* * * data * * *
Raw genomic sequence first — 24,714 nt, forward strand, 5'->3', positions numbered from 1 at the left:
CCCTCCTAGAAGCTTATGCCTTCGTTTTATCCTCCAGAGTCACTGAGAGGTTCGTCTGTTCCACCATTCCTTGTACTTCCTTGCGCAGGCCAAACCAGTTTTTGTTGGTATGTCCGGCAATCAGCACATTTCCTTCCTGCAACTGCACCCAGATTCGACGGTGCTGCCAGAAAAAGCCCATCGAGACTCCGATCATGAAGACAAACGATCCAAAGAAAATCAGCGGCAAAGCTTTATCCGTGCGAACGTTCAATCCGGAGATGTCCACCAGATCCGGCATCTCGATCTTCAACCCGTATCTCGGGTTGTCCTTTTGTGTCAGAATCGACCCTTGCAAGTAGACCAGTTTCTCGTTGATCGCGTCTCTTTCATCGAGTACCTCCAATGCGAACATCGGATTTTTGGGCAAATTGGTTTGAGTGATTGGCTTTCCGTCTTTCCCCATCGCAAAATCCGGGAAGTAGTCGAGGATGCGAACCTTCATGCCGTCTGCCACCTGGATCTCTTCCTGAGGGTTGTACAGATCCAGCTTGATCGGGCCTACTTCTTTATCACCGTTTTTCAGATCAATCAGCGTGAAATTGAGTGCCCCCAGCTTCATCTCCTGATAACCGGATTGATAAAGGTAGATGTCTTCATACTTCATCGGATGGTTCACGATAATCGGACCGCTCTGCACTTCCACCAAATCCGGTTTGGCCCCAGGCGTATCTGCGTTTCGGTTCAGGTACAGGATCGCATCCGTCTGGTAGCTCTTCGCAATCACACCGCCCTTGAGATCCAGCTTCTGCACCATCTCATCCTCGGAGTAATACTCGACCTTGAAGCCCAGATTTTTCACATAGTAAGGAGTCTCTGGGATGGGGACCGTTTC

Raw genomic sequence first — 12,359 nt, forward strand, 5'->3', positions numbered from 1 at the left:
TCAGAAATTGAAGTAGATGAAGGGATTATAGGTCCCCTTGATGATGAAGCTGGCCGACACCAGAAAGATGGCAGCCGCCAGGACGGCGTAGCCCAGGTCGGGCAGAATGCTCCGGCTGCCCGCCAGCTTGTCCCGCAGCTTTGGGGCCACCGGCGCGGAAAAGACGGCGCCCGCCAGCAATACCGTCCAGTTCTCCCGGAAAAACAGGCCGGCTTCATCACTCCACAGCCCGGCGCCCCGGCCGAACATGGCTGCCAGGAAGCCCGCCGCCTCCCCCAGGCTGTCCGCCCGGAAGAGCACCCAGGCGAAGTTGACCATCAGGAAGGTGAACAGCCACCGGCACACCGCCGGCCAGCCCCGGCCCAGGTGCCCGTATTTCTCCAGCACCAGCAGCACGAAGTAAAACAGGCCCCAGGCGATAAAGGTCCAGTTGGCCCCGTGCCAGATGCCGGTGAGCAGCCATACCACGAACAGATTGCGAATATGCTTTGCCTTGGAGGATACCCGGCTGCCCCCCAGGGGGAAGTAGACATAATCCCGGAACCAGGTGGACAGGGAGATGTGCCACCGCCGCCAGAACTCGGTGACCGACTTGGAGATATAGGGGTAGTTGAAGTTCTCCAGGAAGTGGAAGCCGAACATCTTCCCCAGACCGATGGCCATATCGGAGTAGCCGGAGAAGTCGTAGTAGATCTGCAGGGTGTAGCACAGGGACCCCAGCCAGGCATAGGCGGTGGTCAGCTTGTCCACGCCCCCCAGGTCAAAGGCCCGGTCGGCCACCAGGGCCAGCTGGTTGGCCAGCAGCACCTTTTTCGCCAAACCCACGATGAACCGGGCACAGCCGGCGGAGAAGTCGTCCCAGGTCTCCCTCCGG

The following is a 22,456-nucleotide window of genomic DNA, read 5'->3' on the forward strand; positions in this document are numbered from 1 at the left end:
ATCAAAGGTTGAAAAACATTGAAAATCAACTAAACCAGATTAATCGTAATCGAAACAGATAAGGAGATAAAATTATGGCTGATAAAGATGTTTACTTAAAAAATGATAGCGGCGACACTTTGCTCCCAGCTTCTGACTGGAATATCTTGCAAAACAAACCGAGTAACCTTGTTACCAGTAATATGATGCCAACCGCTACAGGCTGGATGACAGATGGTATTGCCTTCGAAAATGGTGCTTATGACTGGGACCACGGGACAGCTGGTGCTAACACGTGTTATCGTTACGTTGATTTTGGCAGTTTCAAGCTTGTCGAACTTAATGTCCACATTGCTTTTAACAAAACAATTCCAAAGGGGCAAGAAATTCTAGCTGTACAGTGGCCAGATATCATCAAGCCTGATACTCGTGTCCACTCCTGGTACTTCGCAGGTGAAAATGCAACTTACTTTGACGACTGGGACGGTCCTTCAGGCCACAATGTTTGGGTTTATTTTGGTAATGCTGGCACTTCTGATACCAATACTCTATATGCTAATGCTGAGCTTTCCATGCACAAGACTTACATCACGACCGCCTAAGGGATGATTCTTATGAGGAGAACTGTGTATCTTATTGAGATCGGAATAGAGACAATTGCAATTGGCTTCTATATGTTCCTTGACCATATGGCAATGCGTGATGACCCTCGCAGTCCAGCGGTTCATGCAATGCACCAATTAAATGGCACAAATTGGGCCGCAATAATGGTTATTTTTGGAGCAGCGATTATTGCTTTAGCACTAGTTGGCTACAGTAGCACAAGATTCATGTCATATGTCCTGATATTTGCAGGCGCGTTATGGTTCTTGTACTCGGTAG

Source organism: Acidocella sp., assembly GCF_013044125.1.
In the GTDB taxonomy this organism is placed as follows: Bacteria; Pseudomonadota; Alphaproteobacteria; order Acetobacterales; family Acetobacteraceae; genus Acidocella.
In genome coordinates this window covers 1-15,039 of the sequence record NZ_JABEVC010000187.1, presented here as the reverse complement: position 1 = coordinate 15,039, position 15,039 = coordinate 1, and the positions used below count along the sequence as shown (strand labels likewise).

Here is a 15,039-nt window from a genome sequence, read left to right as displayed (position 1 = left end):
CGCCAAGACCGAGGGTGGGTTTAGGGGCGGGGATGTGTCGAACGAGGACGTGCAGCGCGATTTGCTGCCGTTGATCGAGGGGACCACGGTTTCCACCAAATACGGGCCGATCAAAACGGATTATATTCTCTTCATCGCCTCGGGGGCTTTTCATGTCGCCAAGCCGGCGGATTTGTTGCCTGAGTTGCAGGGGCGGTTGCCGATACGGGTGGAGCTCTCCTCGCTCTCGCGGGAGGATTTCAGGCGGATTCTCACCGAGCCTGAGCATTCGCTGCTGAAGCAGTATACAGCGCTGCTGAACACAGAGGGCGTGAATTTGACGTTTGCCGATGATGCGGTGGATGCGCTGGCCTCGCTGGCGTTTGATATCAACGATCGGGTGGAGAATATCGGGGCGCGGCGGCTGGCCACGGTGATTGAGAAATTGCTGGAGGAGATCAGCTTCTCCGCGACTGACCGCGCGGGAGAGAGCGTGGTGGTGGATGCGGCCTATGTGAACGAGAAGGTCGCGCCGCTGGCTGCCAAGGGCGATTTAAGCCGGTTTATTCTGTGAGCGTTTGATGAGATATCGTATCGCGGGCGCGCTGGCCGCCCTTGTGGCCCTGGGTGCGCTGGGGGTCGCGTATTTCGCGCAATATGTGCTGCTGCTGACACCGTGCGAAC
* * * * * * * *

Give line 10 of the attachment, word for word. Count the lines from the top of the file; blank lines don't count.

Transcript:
Here is a 15,039-nt window from a genome sequence, read left to right as displayed (position 1 = left end):